Click 1.0 Prepare for Submission in the sidebar. This is where you add version-specific information. Every time you submit a version of your app for review, you’ll have the opportunity to update the information on this page.

An image speaks a thousand words, especially on the App Store. If you’re an iOS user, you’ve probably noticed the beautiful screenshots and short videos (“App Previews” in Apple’s parlance) on the page where you download an app.

App Store Connect has a fully featured media manager where you can upload screenshots for the sample app. Don’t worry — you don’t have to fire up Photoshop. The materials folder has all the screenshots you need.

Open the materials folder that corresponds to this chapter and open the screenshots folder. Inside you’ll find a set of screenshots for the real iOS app.

Under App Preview and Screenshots, select the first tab, iPhone 6.5 Display. Drag the six screenshots in the folder iPhone 6.5 inch into the media manager. This is what the result should look like.

Repeat this process for all the required sizes. As of this writing, they are: iPhone 6.5” Display, iPhone 5.5” Display, iPad Pro (3rd Gen) 12.9” Display and iPad Pro (2nd Gen) 12.9” Display.

You can upload up to 10 screenshots and three app previews per screen size. Size-specific assets make your App Store page more appealing and relevant. Whenever a potential customer lands on your App Store page, Apple displays the assets that most closely match your potential customer’s screen size.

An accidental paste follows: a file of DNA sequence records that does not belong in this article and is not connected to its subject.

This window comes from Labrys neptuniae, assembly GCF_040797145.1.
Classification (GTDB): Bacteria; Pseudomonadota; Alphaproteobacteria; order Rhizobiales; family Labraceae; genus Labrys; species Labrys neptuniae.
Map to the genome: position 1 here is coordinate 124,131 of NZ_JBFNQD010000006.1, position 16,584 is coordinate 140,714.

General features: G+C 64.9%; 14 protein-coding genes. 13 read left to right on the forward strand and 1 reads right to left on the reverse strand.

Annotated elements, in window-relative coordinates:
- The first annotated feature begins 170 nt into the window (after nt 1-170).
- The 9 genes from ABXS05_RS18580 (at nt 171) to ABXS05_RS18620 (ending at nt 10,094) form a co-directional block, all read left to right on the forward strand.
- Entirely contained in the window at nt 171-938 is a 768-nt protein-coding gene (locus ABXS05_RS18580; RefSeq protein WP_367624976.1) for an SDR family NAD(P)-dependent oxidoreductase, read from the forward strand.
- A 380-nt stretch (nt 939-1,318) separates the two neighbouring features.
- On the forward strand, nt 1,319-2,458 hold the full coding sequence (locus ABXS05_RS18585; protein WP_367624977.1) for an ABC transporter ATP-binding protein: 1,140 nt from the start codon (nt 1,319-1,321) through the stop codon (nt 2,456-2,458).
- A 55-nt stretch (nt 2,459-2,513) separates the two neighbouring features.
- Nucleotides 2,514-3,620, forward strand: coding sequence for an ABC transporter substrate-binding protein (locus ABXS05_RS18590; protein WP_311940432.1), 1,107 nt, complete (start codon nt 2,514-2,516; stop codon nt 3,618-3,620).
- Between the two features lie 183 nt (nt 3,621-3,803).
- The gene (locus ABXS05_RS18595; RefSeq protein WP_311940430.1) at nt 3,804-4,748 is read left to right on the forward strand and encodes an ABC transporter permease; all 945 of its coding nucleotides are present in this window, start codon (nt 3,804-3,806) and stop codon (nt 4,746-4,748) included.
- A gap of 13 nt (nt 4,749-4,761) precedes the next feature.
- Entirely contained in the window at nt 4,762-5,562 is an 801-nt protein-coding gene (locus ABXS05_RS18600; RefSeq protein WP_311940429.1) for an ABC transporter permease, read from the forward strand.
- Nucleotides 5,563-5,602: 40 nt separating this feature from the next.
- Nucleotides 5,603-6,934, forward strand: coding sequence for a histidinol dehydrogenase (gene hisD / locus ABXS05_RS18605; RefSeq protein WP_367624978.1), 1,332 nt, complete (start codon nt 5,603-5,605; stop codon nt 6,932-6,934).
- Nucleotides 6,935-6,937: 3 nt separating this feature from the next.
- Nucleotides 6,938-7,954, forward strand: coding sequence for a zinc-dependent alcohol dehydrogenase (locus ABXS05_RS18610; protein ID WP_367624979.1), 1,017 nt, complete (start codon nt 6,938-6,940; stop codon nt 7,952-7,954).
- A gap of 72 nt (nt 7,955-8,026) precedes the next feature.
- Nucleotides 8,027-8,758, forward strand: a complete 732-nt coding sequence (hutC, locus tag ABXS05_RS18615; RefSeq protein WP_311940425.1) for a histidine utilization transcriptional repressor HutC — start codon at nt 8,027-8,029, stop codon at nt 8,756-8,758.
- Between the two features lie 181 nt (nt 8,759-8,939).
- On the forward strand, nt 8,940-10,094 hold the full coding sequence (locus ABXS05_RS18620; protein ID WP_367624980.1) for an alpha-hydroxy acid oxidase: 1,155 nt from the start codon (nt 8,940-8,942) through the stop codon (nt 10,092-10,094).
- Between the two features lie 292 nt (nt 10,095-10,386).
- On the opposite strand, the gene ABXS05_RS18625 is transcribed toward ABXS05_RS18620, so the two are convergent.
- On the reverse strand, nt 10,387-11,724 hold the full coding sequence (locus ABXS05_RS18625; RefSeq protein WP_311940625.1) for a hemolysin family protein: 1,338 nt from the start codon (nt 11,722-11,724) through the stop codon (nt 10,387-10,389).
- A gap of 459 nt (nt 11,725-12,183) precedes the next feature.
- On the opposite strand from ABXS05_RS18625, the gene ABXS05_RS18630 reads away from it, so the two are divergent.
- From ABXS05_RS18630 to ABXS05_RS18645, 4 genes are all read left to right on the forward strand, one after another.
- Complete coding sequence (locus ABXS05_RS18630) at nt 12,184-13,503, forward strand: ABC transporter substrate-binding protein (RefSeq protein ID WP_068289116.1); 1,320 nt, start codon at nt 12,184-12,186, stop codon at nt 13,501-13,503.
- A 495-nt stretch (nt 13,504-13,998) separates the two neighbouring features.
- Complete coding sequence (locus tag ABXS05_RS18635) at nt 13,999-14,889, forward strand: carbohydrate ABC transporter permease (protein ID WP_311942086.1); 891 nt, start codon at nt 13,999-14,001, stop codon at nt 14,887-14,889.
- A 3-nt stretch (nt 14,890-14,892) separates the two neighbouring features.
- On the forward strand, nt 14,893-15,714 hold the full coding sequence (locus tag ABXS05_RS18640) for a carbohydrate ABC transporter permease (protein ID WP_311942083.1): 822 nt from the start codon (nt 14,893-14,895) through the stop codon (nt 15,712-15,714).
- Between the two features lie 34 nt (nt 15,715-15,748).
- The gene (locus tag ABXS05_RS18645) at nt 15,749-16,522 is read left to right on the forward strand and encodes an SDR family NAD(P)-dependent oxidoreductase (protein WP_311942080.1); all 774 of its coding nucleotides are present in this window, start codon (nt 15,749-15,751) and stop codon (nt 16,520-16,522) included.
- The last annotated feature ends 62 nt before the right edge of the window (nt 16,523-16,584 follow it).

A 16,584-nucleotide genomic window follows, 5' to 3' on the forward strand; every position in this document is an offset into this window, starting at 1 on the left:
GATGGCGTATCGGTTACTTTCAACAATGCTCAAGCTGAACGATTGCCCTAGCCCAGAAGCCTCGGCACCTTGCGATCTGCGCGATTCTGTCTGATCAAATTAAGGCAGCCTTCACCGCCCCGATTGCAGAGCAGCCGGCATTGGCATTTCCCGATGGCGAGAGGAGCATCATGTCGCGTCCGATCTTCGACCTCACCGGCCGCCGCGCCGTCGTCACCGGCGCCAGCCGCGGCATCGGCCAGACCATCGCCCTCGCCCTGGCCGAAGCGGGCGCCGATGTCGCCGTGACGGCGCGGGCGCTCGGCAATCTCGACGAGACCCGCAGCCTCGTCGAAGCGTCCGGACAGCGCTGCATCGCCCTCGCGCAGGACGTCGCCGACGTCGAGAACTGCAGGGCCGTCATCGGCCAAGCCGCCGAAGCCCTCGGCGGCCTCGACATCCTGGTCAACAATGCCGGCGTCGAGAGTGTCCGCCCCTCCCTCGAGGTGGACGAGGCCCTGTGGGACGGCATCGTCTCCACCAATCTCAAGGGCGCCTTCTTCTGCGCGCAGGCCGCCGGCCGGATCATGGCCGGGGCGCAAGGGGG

Note: App Store Connect’s media manager is unforgiving. It only accepts screenshots that exactly match the dimensions it expects.

Even if they’re only off by 1 pixel, you won’t be able to upload them. This is a common source of miscommunication so make sure you keep these documentation links handy.

Screenshot specifications:

App preview specifications:

App Store Connect needs a few more pieces of information. Below the media manager, type in the following information:

  • Description: “Take your learning on the go with our new mobile app! Access over 3,000 mobile programming videos right at your fingertips”. This is the real description of the raywenderlich app.
  • Keywords:, tutorials, iOS development
  • Support URL:
  • Marketing URL: